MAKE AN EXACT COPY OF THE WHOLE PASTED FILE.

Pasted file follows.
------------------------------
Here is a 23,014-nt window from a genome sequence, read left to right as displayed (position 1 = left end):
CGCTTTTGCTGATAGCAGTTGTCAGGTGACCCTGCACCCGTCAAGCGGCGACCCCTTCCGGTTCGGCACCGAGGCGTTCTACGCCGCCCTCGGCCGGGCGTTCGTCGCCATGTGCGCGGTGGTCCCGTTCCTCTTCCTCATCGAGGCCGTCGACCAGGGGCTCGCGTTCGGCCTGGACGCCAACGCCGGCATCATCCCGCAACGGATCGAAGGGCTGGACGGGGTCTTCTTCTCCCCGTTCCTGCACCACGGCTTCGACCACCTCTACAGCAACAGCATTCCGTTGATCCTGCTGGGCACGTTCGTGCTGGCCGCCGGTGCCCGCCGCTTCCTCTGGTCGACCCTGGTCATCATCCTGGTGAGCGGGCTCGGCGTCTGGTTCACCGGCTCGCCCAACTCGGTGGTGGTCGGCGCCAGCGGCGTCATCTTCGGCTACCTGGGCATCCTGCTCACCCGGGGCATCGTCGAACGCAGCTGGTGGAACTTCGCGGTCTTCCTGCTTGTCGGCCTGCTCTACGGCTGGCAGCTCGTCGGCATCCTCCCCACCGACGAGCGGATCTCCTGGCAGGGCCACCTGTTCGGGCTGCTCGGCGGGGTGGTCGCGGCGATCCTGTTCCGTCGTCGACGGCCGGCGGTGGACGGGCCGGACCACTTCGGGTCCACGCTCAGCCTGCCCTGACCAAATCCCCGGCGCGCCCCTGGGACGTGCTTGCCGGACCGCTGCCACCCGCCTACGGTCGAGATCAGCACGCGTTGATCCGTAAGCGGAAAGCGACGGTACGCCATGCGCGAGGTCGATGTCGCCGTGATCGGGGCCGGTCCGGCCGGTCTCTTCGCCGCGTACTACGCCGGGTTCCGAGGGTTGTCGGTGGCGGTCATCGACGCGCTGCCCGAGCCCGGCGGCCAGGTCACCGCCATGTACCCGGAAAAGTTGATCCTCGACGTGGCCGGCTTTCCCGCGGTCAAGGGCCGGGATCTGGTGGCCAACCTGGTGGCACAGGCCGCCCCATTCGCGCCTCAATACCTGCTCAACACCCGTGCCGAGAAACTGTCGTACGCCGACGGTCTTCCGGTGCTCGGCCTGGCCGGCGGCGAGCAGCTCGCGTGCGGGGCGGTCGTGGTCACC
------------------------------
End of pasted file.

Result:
Here is a 23,014-nt window from a genome sequence, read left to right as displayed (position 1 = left end):
CGCTTTTGCTGATAGCAGTTGTCAGGTGACCCTGCACCCGTCAAGCGGCGACCCCTTCCGGTTCGGCACCGAGGCGTTCTACGCCGCCCTCGGCCGGGCGTTCGTCGCCATGTGCGCGGTGGTCCCGTTCCTCTTCCTCATCGAGGCCGTCGACCAGGGGCTCGCGTTCGGCCTGGACGCCAACGCCGGCATCATCCCGCAACGGATCGAAGGGCTGGACGGGGTCTTCTTCTCCCCGTTCCTGCACCACGGCTTCGACCACCTCTACAGCAACAGCATTCCGTTGATCCTGCTGGGCACGTTCGTGCTGGCCGCCGGTGCCCGCCGCTTCCTCTGGTCGACCCTGGTCATCATCCTGGTGAGCGGGCTCGGCGTCTGGTTCACCGGCTCGCCCAACTCGGTGGTGGTCGGCGCCAGCGGCGTCATCTTCGGCTACCTGGGCATCCTGCTCACCCGGGGCATCGTCGAACGCAGCTGGTGGAACTTCGCGGTCTTCCTGCTTGTCGGCCTGCTCTACGGCTGGCAGCTCGTCGGCATCCTCCCCACCGACGAGCGGATCTCCTGGCAGGGCCACCTGTTCGGGCTGCTCGGCGGGGTGGTCGCGGCGATCCTGTTCCGTCGTCGACGGCCGGCGGTGGACGGGCCGGACCACTTCGGGTCCACGCTCAGCCTGCCCTGACCAAATCCCCGGCGCGCCCCTGGGACGTGCTTGCCGGACCGCTGCCACCCGCCTACGGTCGAGATCAGCACGCGTTGATCCGTAAGCGGAAAGCGACGGTACGCCATGCGCGAGGTCGATGTCGCCGTGATCGGGGCCGGTCCGGCCGGTCTCTTCGCCGCGTACTACGCCGGGTTCCGAGGGTTGTCGGTGGCGGTCATCGACGCGCTGCCCGAGCCCGGCGGCCAGGTCACCGCCATGTACCCGGAAAAGTTGATCCTCGACGTGGCCGGCTTTCCCGCGGTCAAGGGCCGGGATCTGGTGGCCAACCTGGTGGCACAGGCCGCCCCATTCGCGCCTCAATACCTGCTCAACACCCGTGCCGAGAAACTGTCGTACGCCGACGGTCTTCCGGTGCTCGGCCTGGCCGGCGGCGAGCAGCTCGCGTGCGGGGCGGTCGTGGTCACC